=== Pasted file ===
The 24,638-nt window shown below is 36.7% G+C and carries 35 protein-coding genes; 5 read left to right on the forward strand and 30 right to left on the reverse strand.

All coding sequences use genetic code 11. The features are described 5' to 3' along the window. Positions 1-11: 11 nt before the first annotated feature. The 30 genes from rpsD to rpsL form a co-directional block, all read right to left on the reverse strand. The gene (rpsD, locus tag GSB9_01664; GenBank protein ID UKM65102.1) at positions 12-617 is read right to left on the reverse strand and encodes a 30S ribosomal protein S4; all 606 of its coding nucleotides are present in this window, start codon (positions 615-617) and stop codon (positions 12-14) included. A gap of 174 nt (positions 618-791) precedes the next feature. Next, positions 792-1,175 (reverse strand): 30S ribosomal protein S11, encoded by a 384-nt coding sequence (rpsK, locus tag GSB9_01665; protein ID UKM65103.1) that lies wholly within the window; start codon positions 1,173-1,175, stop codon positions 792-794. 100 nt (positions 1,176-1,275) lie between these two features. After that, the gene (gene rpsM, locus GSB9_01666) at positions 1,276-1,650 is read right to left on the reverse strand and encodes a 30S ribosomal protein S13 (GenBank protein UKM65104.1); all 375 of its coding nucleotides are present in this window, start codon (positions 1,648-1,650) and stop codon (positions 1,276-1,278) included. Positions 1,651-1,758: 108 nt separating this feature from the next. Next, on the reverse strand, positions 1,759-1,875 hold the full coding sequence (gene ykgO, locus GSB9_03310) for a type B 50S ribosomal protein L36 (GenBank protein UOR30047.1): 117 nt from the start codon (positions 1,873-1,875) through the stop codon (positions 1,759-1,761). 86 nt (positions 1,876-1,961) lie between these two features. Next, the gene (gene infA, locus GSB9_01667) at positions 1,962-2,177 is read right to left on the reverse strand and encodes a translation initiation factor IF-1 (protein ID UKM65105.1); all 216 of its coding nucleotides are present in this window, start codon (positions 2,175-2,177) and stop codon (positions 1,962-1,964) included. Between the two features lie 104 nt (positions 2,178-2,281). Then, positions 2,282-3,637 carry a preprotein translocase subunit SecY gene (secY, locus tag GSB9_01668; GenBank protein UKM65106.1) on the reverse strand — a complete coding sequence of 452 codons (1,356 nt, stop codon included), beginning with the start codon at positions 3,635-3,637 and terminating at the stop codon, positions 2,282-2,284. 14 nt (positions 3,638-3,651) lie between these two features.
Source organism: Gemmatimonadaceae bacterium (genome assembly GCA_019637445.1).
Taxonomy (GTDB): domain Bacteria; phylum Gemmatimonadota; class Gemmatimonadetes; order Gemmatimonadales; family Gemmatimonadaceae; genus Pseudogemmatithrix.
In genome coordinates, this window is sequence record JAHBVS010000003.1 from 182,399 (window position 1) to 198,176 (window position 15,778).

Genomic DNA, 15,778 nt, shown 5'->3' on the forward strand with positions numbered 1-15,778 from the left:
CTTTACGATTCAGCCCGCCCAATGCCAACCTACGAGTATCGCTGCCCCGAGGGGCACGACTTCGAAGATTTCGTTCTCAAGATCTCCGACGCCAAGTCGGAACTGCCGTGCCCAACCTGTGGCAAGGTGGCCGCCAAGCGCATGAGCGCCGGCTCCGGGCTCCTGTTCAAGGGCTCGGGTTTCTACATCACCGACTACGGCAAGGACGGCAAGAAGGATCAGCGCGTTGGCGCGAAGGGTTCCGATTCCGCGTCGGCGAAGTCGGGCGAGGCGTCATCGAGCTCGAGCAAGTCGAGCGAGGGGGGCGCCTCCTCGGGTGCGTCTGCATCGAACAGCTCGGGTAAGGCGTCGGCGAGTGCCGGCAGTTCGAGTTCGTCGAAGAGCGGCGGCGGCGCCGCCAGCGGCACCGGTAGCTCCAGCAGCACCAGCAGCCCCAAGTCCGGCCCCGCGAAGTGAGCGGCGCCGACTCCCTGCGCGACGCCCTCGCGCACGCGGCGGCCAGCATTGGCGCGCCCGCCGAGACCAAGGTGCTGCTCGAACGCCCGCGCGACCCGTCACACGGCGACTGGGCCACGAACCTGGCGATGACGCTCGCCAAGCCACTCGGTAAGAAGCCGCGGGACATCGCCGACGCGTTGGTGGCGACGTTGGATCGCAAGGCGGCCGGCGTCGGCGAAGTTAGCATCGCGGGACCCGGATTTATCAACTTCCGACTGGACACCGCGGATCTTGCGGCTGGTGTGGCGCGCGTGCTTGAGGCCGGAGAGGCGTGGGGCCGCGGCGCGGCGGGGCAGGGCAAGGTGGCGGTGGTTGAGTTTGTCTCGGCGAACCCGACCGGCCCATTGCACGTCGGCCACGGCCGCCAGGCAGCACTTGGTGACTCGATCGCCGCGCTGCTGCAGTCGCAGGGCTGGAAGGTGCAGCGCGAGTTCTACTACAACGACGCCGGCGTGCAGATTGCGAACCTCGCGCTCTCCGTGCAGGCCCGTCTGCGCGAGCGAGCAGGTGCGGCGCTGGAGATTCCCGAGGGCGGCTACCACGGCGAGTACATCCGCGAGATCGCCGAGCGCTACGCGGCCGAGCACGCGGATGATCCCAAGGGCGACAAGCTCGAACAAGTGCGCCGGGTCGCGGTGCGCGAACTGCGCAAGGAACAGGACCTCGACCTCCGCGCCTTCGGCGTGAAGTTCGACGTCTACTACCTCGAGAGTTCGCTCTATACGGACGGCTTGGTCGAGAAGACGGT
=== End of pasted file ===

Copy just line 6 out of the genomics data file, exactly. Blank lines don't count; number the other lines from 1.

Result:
Genomic DNA, 15,778 nt, shown 5'->3' on the forward strand with positions numbered 1-15,778 from the left: